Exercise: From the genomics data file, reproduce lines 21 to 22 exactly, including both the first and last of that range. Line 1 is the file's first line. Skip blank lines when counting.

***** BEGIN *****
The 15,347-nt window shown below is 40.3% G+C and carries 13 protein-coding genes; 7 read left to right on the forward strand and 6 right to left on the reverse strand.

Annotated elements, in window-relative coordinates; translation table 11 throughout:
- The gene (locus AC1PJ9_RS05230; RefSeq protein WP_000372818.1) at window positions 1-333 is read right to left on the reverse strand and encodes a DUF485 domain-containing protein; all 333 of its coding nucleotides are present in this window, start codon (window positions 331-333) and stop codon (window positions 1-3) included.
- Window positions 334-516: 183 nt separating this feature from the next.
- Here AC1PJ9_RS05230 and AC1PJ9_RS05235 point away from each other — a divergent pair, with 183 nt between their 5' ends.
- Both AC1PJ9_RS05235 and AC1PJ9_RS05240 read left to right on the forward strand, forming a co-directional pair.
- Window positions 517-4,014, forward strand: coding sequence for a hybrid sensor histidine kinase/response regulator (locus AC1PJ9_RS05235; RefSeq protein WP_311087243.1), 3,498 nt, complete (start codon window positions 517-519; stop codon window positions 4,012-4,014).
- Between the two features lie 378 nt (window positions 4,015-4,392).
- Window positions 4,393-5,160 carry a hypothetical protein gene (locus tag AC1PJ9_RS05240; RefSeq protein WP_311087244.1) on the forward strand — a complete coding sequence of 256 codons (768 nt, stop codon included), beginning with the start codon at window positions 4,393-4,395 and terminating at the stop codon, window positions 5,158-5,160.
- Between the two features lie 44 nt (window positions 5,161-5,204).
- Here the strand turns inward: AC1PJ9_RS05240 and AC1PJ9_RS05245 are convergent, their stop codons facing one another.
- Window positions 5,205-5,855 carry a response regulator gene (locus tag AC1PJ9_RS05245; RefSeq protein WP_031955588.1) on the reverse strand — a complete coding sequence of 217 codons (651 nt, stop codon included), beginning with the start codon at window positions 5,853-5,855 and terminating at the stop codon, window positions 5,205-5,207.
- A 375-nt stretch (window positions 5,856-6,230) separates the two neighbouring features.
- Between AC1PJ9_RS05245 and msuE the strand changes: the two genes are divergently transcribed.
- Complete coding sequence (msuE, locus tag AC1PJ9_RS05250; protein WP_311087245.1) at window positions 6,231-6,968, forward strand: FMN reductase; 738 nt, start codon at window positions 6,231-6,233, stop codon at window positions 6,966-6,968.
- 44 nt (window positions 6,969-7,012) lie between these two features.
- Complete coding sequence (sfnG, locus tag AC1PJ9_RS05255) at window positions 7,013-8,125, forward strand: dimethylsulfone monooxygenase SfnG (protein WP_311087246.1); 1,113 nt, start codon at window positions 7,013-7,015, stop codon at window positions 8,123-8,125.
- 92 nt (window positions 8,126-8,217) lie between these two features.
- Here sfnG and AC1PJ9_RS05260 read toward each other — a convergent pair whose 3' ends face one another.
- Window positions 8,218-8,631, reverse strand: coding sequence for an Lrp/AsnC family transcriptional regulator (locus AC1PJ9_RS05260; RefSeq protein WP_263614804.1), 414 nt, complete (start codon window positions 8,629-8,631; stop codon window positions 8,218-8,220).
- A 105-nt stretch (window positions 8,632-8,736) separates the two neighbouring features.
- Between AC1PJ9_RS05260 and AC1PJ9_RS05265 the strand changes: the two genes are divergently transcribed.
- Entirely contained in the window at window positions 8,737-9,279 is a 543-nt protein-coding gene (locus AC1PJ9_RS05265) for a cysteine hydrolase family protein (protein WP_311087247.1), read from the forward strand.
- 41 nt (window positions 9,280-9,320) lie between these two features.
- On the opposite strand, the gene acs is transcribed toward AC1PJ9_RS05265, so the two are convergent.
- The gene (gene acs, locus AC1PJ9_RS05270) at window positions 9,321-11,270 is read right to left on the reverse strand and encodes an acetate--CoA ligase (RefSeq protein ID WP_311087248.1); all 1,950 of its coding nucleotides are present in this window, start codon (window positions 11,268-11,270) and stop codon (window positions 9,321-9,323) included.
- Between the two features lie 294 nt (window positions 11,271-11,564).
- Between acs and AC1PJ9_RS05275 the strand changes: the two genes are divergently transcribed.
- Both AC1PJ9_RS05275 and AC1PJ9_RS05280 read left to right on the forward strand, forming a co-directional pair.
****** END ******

- A 105-nt stretch (window positions 8,632-8,736) separates the two neighbouring features.
- Between AC1PJ9_RS05260 and AC1PJ9_RS05265 the strand changes: the two genes are divergently transcribed.